We got Sadie when she and our son were both just pups. He’s in college now, so the best I can figure, she lived to be around 120 in dog-years.
We said goodbye to her Thursday. She had a happy life up to about the last four or five days, until a kind-hearted veterinarian ended her suffering. We buried her under the big oak tree out front.
People were always asking me what kind of dog she was, and my response was always, “Small brown.” We theorized that she was the product of a slow-footed lab and a socially ambitious Dachshund, but that’s only speculation.
I can’t remember if we had her “fixed” or if that was already done when we got her. I often wished we’d been able to get a pup or two from her, because to me, she was the ideal dog in size, hair and temperament.
She may have been mistreated when she was little because she was always a little shy and spooky even though I never spanked her and only rarely had to scold her.
She wasn’t perfect, though. She was a digger, and I finally gave up on her having any kind of bed in her doghouse, since she would quickly rip it to shreds. I went to wood shavings, and she happily snuggled into them and slept her way into canine senior citizenship.
But in her youth, she was one perky little dog.
I can see her running through the pasture out front, a streak of reddish-brown, popping up onto her back paws every few yards so she could see over the tall grass. When we’d go for a walk, that tail was straight up in the air as she strutted along like she owned the road.
When we first got Sadie, we had a big yellow lab named Dolly (we referred to them as the Large Main Dog and the Small Auxiliary Dog). After Dolly died, it wasn’t long until we got another lab, who was already named Persia. Since Sadie had seniority, we called her the Small Main Dog and Persia the Large Auxiliary Dog.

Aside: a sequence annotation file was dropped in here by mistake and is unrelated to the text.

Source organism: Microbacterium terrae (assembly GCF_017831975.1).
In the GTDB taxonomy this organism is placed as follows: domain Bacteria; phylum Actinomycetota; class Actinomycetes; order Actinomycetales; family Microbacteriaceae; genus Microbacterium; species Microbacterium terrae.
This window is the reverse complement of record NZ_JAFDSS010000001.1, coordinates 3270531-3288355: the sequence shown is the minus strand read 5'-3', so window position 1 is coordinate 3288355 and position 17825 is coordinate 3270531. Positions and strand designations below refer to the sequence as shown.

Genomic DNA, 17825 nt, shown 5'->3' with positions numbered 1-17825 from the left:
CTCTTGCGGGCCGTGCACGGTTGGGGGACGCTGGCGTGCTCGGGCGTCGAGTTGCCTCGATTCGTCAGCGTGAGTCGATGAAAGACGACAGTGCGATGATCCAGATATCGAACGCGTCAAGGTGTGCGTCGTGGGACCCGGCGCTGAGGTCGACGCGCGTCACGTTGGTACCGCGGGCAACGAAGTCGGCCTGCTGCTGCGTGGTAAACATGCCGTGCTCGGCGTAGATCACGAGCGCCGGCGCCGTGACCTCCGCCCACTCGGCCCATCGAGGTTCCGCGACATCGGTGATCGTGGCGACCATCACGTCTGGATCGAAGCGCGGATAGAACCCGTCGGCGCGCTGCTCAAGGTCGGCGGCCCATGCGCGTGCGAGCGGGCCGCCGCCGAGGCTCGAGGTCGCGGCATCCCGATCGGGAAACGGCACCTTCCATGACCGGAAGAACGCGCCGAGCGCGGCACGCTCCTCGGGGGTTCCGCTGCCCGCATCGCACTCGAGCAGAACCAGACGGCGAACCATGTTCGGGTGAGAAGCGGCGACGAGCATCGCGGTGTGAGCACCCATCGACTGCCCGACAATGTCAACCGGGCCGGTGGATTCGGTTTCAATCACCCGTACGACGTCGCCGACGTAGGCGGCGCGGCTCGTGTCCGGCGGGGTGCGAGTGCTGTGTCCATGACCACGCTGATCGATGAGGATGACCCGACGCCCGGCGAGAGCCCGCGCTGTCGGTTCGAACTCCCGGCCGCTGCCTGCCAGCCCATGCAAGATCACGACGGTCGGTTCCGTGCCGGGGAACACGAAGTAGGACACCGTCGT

She took her time breaking in the new kid, but gradually came to terms with Persia’s dangerous combination of size and enthusiasm. I fear one reason for her addledness the last few years was the concussions she got from Persia’s tail as they came through the gate single-file. But Persia always deferred to her on food and water, lying quietly nearby until Sadie had all she wanted.
One day on one of our walks I stopped to talk with a neighbor, and his dogs and Sadie got into a little rumble. I’m sure Sadie started it – probably a smart mouth – but fairly quickly Jimmy’s heeler had her on the ground and his teeth at her throat. I was a little worried.
Persia had been just sitting over at the side, watching, until it reached this point. Then she calmly got up, went over to Jimmy’s dog and put her own massive jaws around his neck from above – just hard enough to get his attention and say, “OK, you’ve made your point. Let my little friend go.”
He did, and Sadie went over to our driveway, laid down and pouted as Jimmy and I went back to our conversation.
Some of my best times – not just best times with the dogs, but best times, period – were when we’d head out for an early-morning walk. Persia and Sadie would always shoot out of the gate ahead of me, sniffing the places where the deer and rabbits had been browsing the night before.
But Sadie would always circle back to check on me. She’d come up beside me, I would hold out my hand, and she’d give it a little lick, then charge back up to where Persia was. Often she’d do that two or three times before she was good to go.
Sadie was an excellent watchdog, although in the last few years Persia took over most of the barking. Sadie’s been deaf for awhile, and I’m pretty sure her eyesight was dim as well. But I’ll miss that little check-in, and the way she would jump up only when invited, and accept all the petting I would give her.
Like most dog owners at this point, I wish I’d given her more. She gave me a lot more than she realized.
Bob Buckel is executive editor of the Wise County Messenger.